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      Secondary Hyperparathyroidism in Severe Chronic Renal Failure Is Corrected by Very-Low Dietary Phosphate Intake and Calcium Carbonate Supplementation

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          Abstract

          The main purpose of our study was to verify the effect of a very-low-protein, low-phosphorus diet, supplemented with essential amino acids and keto analogues and with calcium carbonate, on circulating levels of intact parathyroid hormone (i-PTH) in severe chronic renal failure patients with secondary hyperparathyroidism, not treated with any vitamin D preparation. To this aim, we shifted 21 chronic uremics (12 males, 9 females; age 56 ± 13 years) with serum creatinine >6.5 mg/dl and i-PTH >150 pg/ml, from a standard low-protein diet (0.6 g/kg/day approximately) to a very-low-protein (0.3 g/kg/day), very-low-phosphorus (5 mg/kg/day) diet supplemented with a mixture of essential amino acids and calcium keto analogues (Ketodiet), calcium carbonate (2–4 g/day), iron, and vitamin B<sub>12</sub> preparations. The energy supply of both diets was 30–35 kcal/kg/day. Exclusion criteria were a poor compliance with dietary or supplement prescriptions or signs of autonomic hyperparathyroidism. After 4 ± 2 months of Ketodiet, the i-PTH serum levels decreased by 49% as a mean (from 441 ± 233 to 225 ± 161 pg/ml, p < 0.001); serum phosphorus and alkaline phosphatase decreased, whereas serum calcium increased. The great reduction of serum and urinary urea demonstrated a good compliance with Ketodiet, and no sign of protein malnutrition was observed. These findings confirm that even in severe chronic uremic patients dietary phosphorus restriction and calcium carbonate supplementation lower i-PTH serum levels. This is one of the goals of the dietary treatment that can be safely achieved, provided good compliance both with the dietary prescriptions and with adequate energy and supplement intakes.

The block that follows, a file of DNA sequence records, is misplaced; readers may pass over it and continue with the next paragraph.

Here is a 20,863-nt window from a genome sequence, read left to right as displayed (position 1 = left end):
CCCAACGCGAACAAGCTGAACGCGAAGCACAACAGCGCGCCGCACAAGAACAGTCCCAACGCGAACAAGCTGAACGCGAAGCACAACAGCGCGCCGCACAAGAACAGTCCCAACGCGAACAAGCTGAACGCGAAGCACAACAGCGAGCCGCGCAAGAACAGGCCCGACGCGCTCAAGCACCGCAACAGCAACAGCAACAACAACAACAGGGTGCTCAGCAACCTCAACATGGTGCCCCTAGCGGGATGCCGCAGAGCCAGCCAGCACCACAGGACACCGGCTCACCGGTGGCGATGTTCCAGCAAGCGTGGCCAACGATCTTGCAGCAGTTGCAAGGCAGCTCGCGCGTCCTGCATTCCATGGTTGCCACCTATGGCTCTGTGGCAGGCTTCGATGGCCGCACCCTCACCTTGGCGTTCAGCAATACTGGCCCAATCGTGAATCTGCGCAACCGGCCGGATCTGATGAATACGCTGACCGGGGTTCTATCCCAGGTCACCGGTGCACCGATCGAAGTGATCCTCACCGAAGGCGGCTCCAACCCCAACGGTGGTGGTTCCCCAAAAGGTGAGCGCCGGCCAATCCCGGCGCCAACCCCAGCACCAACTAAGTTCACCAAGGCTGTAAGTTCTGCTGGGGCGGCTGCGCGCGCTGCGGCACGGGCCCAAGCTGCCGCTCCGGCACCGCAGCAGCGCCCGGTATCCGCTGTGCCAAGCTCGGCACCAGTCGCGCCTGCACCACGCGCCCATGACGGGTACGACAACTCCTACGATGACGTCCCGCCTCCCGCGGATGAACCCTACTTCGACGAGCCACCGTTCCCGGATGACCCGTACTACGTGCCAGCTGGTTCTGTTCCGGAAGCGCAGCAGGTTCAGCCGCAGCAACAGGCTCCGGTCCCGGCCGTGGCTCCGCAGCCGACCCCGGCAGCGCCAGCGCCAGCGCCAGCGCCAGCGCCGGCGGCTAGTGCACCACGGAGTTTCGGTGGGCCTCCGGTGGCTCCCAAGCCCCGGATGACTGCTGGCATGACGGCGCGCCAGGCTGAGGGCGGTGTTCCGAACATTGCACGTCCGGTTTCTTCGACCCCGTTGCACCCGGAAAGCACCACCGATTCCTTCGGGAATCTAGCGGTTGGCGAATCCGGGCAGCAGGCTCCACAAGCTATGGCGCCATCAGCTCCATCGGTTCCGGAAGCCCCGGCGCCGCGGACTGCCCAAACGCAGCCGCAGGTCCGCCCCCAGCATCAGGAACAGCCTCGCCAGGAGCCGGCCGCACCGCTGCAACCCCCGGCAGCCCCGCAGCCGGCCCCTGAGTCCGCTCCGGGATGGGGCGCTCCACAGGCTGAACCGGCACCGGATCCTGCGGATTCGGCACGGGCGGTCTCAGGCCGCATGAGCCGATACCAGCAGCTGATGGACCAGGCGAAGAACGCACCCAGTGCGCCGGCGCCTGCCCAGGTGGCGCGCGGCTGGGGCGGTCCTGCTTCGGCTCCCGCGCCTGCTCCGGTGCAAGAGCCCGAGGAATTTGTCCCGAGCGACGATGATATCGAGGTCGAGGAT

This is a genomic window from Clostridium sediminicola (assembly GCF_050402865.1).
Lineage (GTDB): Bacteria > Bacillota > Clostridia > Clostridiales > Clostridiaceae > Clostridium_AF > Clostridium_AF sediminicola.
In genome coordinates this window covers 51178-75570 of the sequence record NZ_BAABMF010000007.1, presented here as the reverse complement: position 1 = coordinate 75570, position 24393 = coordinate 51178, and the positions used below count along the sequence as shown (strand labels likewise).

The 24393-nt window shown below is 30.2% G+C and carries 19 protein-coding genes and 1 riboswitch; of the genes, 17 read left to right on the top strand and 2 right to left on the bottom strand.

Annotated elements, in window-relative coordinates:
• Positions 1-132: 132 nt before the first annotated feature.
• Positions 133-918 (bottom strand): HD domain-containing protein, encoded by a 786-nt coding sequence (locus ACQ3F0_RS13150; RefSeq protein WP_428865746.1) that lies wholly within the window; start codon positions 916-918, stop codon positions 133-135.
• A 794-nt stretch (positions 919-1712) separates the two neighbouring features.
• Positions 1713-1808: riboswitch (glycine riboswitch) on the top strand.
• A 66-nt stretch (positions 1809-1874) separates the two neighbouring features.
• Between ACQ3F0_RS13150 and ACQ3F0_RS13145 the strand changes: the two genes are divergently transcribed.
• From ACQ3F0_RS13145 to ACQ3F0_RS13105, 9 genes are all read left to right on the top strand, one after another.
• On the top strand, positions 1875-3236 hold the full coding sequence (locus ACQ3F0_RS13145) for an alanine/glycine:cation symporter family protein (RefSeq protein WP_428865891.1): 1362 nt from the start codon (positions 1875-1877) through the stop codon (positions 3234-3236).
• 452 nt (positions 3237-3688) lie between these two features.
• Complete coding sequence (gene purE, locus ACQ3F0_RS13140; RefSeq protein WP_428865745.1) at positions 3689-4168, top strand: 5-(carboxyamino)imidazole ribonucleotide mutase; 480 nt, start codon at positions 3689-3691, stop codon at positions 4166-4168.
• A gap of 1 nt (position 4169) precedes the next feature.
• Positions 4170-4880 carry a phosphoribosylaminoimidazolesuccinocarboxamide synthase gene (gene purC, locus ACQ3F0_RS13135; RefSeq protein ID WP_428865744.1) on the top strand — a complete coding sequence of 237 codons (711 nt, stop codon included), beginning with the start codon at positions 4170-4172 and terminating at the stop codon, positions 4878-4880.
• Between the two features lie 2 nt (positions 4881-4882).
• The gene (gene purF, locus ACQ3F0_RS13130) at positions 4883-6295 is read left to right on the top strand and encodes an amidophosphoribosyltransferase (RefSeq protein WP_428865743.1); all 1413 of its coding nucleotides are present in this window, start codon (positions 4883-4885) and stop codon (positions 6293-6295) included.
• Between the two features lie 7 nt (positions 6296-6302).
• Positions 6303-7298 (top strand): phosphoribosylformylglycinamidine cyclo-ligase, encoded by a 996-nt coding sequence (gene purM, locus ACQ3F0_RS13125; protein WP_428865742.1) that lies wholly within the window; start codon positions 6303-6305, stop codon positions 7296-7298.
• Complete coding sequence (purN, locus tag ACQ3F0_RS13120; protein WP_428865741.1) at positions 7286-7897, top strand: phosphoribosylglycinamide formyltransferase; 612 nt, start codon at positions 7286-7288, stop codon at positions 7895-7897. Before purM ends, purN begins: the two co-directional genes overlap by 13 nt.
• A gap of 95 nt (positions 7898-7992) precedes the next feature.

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          Cholesterol-lowering effects of calcium carbonate in patients with mild to moderate hypercholesterolemia.

          In recent years, several authors have noted that oral calcium treatment was associated with a reduction in serum cholesterol level. Calcium carbonate was examined for its ability to lower serum cholesterol levels in hypercholesterolemic patients. Fifty-six patients with mild to moderate hypercholesterolemia were examined in this randomized, double-blind, placebo-controlled crossover study. Patients were treated with a low-fat, low-cholesterol diet targeted at the American Heart Association Step-1 diet for 8 weeks before and while receiving placebo or calcium carbonate (9.98 mmol [400 mg] of elemental calcium) three times daily with meals for 6 weeks. Patients were then crossed over to the alternate treatment for an additional 6-week period. Compared with placebo, calcium carbonate achieved a 4.4% reduction in the low-density lipoprotein cholesterol level, and a 4.1% increase in the high-density lipoprotein cholesterol level. The ratio of low-density lipoprotein cholesterol to high-density lipoprotein cholesterol significantly decreased by 6.5% with calcium carbonate treatment. Calcium carbonate treatment did not significantly affect blood pressure or serum levels of triglycerides, lipoprotein Apo B, or calcium. Relative urinary saturation ratios of calcium oxalate levels were unchanged during calcium carbonate therapy. Compliance with diet and treatment was excellent and no significant adverse effects were noted. Thus, calcium carbonate was a modestly effective and well-tolerated adjunct to diet in the management of mild to moderate hypercholesterolemia in this clinical study.